knew in his prime.  

Every man and woman should understand the demands of nature and should
be able to apply his or her knowledge to his or her own body and mind.  

A tree that has its roots in soil adapted to its wants and has all other
conditions indispensable to its growth and development will grow into a
beautiful tree.  So also with man.  

The first condition of his true and healthy development is found in the normal
supply of all the conditions of a healthy life.  

"Who so would build individual or social life without health" said Dr. Nichols,
"is like the man who would raise trees without roots, build houses without
foundations, or attempt any other stupid and useless enterprise."  

The subject of health with the means of its attainment and the promotion
thereof worthily constitutes a science by itself and as such we shall regard it,
in all our considerations of the subject, as being founded upon thoroughly
scientific principles.  

Hygienists have taught from the beginning that an abounding health is man's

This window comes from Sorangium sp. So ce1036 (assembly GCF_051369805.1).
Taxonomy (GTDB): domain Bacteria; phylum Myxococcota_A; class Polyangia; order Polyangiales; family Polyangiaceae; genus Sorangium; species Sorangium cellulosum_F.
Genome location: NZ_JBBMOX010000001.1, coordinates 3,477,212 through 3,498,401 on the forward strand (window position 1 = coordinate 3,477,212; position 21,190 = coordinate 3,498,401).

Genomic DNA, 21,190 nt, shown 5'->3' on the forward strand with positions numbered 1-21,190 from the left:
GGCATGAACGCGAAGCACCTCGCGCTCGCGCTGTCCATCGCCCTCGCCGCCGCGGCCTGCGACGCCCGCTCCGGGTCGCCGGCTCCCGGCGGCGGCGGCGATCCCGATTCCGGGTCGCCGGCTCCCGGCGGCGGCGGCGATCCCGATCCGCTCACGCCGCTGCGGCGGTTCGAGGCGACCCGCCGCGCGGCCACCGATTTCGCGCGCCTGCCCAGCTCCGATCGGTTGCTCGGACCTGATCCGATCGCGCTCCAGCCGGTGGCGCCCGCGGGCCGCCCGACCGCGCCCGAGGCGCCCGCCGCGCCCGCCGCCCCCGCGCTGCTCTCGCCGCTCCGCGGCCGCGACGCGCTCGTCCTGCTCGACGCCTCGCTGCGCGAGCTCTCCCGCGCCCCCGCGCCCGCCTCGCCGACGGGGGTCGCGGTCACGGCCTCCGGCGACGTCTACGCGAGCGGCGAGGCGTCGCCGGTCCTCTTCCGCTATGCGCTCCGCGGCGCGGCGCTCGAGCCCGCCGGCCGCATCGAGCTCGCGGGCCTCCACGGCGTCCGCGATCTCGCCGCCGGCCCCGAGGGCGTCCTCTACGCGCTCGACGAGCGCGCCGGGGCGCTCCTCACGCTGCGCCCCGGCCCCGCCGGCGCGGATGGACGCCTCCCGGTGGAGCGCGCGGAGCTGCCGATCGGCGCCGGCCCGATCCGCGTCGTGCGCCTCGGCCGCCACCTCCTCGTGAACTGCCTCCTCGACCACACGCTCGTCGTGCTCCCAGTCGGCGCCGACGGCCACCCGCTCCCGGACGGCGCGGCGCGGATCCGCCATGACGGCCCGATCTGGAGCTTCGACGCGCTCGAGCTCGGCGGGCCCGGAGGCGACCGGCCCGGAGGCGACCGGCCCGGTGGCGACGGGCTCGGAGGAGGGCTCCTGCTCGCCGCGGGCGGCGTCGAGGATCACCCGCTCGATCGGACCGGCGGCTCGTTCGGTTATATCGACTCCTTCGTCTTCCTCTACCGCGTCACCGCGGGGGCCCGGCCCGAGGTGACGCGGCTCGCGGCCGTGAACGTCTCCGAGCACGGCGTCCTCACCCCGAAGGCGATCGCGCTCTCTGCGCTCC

normal condition--that sickness is abnormal.  

It is obvious to all who will take a candid view of the matter that man is
constituted for beauty and health and that he becomes diseased and ugly as
a result or consequence of violating the laws and requisite conditions of his
organization.  

The possibilities of disease, of impairment, of change, are great and manifold;
but with all the liabilities, the securities against them are ample and man has
but to keep within these proper limits and life to him will be a succession of
pleasurable events without a taint of bitterness.  Health is his normal
condition, sickness an abnormal state.  

Hygiene sweeps a large area in its compass.  Its claims are based on
foundations as broad as the physiological and biological necessities of man.  
It sweeps within its orbit his pathological as well as his normal state.  

It establishes for itself a marked distinctiveness and professes, over, above
and independent of the systems of medicine, to be complete in itself, requiring
only the assistance of surgery, to have in itself a sufficiency of means to meet
the emergencies of disease.  

But slightly more than a century and a quarter have elapsed since the